Friends of the Somme - Mid Ulster Branch
Region : Rocquigny, Somme, France
Latitude : 50.04454
Lontitude : 2.98998
CWGC Link : 2000081
Rocquigny and Equancourt are two villages in the Department of the Somme, some 13 kilometres north of Peronne and 12 kilometres south-east of Bapaume. Rocquigny and Equancourt are approximately 8 kilometres apart and the Rocquigny-Equancourt British Cemetery lies about halfway between the two villages on the north side of the road just west of the crossing road from Etricourt to Ytres.

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Dungannon Casualties
No     Rank Name Service No Regiment / Service Date Of Death Grave Ref
1 Portrait Pte. Allen, David 24898 Royal Irish Fusiliers 02/10/1917 Grave I-D-23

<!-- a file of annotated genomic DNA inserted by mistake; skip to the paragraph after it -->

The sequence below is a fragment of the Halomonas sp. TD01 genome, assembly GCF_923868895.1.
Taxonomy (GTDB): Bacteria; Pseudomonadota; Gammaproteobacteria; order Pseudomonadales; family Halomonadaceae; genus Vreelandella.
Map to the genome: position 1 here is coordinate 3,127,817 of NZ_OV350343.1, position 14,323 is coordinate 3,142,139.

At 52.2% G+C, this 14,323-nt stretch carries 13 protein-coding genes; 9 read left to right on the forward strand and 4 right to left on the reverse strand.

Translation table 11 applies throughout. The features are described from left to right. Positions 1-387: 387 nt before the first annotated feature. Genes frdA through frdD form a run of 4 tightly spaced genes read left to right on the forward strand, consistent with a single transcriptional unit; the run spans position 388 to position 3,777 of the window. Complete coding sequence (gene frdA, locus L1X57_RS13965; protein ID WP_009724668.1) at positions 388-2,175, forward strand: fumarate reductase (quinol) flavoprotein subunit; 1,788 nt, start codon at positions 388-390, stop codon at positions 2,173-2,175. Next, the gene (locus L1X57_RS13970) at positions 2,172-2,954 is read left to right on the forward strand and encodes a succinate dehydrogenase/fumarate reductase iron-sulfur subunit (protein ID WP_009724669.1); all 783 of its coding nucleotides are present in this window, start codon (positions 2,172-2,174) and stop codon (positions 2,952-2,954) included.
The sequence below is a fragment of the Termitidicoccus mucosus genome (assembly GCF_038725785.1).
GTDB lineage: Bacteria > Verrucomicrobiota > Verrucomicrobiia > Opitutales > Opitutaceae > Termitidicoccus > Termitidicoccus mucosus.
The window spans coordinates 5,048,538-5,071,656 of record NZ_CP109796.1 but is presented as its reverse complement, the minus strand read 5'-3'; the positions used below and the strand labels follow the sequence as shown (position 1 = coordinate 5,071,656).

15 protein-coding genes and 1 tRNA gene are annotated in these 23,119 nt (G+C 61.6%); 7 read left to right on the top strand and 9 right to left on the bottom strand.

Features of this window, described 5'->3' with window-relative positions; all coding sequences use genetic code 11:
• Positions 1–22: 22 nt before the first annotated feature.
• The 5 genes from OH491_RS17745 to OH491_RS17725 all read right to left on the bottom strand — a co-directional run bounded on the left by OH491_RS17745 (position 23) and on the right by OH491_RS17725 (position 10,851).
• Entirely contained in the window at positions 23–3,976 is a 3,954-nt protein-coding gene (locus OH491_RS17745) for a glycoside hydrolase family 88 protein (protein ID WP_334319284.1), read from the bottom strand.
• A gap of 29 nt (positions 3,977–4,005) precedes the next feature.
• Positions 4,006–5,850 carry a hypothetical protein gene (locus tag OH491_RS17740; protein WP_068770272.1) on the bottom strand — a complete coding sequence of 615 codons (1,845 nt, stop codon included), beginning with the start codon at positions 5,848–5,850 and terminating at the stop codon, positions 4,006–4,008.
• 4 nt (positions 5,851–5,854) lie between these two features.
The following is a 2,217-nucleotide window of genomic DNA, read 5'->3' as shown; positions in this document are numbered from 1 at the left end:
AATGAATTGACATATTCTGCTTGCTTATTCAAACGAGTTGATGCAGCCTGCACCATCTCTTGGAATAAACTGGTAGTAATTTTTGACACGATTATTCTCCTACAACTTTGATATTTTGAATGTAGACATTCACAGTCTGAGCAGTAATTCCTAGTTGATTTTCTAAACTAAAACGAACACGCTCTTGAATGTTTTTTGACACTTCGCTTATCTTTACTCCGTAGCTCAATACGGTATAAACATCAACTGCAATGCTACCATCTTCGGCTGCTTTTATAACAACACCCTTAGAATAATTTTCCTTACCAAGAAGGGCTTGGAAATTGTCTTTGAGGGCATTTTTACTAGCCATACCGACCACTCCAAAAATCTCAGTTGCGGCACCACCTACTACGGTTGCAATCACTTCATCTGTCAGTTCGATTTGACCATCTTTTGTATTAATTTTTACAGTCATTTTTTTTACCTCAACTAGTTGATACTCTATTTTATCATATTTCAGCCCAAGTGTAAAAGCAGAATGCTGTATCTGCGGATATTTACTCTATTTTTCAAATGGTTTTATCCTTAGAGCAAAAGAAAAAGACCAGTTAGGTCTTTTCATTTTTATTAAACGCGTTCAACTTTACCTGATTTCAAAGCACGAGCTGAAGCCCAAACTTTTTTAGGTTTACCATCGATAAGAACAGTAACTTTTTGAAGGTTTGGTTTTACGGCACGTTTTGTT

2 Portrait Pte. Frizzell, Joseph 24189 Machine Gun Corps 29/11/1917 Grave III-C-9
3 Portrait R/man Hunter, Thomas 1151 Royal Irish Rifles 11/10/1917 Grave I-C-19
4 Portrait Portrait Pte. McMinn, William James 28158 Royal Inniskilling Fusiliers 22/11/1917 Grave III-B-27
Cemetery History
Etricourt was occupied by Commonwealth troops at the beginning of April 1917 during the German withdrawal to the Hindenburg Line. It was lost on the 23 March 1918 when the Germans advanced, but regained at the beginning of September.
The Rocquigny-Equancourt cemetery was begun in 1917 and used until March 1918, mainly by the 21st and 48th Casualty Clearing Stations posted at Ytres, and to a small extent by the Germans, who knew it as "Etricourt Old English Cemetery".
Burials were resumed by Commonwealth troops in September 1918 and the 3rd Canadian and 18th Casualty Clearing Stations buried in it in October and November 1918.
The cemetery contains 1,838 Commonwealth burials and commemorations of the First World War. 21 of the burials are unidentified and nine Commonwealth graves made by the Germans which cannot now be found are represented by special memorials. The cemetery also contains 198 German war burials and the graves of ten French civilians. The cemetery was designed by Sir Reginald Blomfield.